Unethical Quote of the Week: Adam Dachis

“All posts that belong to the Dark Side are going to feature some ideas that might be a little evil or at least require some flexible ethics. Some things will be downright horrible, and you should not do them, but are either for your information or simply for the point of interest (and will be noted as such). Your judgment and actions are your own, so think before you do anything you read here and only use your dark side for good.”

Adam Dachis, ethics corrupter, in the “Dark Side Disclaimer” that accompanies his column on the website Lifehacker, called “Secrets from the Dark Side.”

His current “Secrets from the Dark Side” column is entitled “How to Lie, Cheat, and Steal Your Way to a Perfect Flight,” which is an accurate description of its contents. Some of Dachis’s “tips” (scams? cheats?) are interesting, some are humorous, and all (well, maybe with one exception) are unethical. Dachis, for his part, doesn’t have the guts to advocate outright the conduct that he is explicitly promoting, nor does he condemn it. As his ethically incoherent ( “Only use your dark side for good”) disclaimer demonstrates, he thinks ethics is a game of some sort, and that being a “little evil” is cute, or trivial, or something.

A true ethics corrupter, Dachis wants to avoid personal accountability for the unethical acts of his readers spurred entirely by his post, while at the same time getting credit for his cleverness. This is the Richard Nixon approach to ethical corruption, planting seeds and disclaiming responsibility for the crop, telling followers, “We could do that, but it would be wrong.” Wink, wink.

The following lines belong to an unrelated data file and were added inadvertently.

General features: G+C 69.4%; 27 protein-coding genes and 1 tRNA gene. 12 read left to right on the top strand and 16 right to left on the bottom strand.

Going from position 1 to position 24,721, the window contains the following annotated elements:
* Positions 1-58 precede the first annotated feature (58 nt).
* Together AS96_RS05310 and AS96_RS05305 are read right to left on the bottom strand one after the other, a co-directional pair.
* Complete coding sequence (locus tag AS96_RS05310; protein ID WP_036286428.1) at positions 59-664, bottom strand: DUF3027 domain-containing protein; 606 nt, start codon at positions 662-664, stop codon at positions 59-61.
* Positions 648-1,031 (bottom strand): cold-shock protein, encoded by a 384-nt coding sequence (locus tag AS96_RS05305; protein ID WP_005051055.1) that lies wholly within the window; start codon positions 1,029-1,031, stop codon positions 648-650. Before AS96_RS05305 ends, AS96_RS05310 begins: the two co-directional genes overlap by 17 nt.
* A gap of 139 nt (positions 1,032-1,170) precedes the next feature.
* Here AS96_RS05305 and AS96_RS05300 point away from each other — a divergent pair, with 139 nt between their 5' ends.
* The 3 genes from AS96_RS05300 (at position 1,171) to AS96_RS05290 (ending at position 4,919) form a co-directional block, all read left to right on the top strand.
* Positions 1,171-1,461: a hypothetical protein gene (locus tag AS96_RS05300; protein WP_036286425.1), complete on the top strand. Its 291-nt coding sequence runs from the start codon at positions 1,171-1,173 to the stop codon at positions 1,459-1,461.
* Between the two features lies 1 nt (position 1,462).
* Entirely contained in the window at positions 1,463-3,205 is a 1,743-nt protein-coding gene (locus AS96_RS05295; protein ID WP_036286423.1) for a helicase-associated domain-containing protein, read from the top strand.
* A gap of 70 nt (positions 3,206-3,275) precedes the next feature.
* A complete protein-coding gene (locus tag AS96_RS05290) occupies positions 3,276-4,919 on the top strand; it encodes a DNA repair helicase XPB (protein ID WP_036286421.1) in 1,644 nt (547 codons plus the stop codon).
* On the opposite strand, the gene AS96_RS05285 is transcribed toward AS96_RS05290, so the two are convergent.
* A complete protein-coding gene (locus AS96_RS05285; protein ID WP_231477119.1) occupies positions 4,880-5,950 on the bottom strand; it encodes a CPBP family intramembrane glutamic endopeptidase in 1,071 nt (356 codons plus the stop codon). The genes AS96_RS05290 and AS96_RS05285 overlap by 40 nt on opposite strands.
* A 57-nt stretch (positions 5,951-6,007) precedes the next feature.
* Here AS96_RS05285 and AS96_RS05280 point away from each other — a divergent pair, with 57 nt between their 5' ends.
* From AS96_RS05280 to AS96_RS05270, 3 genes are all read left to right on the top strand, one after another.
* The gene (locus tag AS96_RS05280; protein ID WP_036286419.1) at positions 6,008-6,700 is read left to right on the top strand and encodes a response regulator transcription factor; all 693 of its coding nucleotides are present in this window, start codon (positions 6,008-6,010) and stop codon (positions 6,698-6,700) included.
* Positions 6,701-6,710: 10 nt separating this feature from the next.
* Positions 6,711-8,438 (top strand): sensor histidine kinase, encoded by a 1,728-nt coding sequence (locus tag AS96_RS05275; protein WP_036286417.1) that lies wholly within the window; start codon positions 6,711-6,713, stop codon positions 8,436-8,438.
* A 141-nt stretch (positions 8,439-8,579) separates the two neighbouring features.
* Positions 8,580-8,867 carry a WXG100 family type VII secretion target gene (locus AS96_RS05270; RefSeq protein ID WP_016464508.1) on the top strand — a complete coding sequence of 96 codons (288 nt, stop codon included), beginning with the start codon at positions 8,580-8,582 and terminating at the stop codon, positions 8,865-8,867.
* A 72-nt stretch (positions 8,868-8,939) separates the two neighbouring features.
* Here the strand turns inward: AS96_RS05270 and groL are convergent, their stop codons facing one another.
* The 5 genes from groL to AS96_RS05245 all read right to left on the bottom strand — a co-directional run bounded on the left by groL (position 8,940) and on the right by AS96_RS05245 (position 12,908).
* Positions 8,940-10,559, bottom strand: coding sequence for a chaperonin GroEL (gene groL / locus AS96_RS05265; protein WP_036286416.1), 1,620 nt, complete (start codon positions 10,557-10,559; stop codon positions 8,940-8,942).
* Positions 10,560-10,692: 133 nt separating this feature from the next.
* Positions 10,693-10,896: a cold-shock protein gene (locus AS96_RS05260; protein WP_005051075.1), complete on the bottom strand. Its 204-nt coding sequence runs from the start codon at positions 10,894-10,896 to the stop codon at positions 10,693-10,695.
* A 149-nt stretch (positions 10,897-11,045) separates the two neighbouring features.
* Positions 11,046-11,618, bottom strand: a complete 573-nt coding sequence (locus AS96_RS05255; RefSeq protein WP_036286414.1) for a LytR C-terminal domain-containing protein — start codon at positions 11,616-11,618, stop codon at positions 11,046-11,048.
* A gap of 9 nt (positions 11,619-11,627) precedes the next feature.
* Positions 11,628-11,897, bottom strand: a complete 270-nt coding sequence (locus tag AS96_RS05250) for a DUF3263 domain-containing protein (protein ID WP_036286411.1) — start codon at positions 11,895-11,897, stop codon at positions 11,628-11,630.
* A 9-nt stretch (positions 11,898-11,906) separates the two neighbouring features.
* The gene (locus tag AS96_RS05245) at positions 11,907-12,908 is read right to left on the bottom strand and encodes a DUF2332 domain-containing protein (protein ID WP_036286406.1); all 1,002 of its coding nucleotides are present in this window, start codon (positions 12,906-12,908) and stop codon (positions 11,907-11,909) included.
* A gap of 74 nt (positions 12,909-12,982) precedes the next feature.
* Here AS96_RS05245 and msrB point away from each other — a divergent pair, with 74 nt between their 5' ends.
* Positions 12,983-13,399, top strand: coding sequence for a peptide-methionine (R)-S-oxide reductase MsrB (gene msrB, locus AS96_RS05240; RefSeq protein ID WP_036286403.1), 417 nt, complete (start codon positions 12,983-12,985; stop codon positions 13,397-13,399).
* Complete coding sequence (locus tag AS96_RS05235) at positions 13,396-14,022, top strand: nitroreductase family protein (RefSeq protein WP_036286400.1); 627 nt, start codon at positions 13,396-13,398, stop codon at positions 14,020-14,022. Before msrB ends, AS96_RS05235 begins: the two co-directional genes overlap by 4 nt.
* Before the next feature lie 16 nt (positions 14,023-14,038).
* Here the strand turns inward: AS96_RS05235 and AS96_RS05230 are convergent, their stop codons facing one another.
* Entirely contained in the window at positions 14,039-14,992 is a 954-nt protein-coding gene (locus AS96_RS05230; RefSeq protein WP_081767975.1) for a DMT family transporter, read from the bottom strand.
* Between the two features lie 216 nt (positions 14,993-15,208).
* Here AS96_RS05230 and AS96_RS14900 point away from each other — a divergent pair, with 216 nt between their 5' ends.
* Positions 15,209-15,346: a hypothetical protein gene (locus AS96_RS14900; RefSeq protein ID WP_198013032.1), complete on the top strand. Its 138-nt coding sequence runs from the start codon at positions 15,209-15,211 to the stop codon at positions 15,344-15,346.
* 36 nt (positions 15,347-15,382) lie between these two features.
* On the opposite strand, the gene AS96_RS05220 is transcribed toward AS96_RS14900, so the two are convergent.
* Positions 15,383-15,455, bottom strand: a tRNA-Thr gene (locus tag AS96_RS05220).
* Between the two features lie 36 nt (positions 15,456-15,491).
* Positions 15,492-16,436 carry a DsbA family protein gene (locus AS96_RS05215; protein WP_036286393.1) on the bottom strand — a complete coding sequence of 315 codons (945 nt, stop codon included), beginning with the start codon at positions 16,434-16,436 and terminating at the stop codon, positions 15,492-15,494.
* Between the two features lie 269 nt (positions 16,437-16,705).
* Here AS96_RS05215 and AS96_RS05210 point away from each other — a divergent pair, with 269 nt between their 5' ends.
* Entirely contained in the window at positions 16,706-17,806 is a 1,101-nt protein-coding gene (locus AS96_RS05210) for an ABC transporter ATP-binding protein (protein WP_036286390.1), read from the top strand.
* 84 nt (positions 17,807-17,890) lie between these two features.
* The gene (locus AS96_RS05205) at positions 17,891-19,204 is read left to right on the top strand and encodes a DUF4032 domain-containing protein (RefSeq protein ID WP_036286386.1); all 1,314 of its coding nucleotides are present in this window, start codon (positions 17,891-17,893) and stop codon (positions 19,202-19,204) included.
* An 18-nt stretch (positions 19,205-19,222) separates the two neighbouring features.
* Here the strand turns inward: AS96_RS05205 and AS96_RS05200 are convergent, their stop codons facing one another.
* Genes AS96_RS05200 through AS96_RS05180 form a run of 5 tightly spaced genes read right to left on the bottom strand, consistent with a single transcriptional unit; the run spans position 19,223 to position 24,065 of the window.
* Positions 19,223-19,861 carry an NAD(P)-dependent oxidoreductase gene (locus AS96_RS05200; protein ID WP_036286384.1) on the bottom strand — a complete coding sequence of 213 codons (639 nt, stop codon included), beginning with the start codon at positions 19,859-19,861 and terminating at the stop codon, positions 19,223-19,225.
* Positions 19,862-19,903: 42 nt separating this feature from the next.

More Zombie Ethics: George Lucas, Re-Animator

It seems that cinema innovator and mega-mogul George Lucas is using a large chunk of his “Star Wars” merchandising lucre to purchase the rights to screen images of dead movie stars. His plan is to give his tech-magicians at LucasArt the opportunity to perfect the process of re-animating and manipulating them to appear in new roles in new films. Imagine Humphrey Bogart in “Pirates of the Caribbean 5”! Imagine Marilyn Monroe joining the girls in “Sex and the City 2”!  Imagine Cary Grant in a buddy picture with Adam Sandler! Or Jar Jar Binks.

Undoubtedly there are many movie fans who would enjoy having digitally resurrected Hollywood legends appearing side-by-side current idols, and there is probably a lot of money to be made by giving them what they want. Turning deceased stars into computer-generated images and making them do and say anything the programmers choose, with the pace, volume and inflection the directors desire, would represent a significant technological advance. Another obvious benefit is that Lucas’s method is preferable to just digging up the carcasses of the acting greats, hanging them on wires, and using machinery to parade them through movie sets like marionettes.

But not much. Continue reading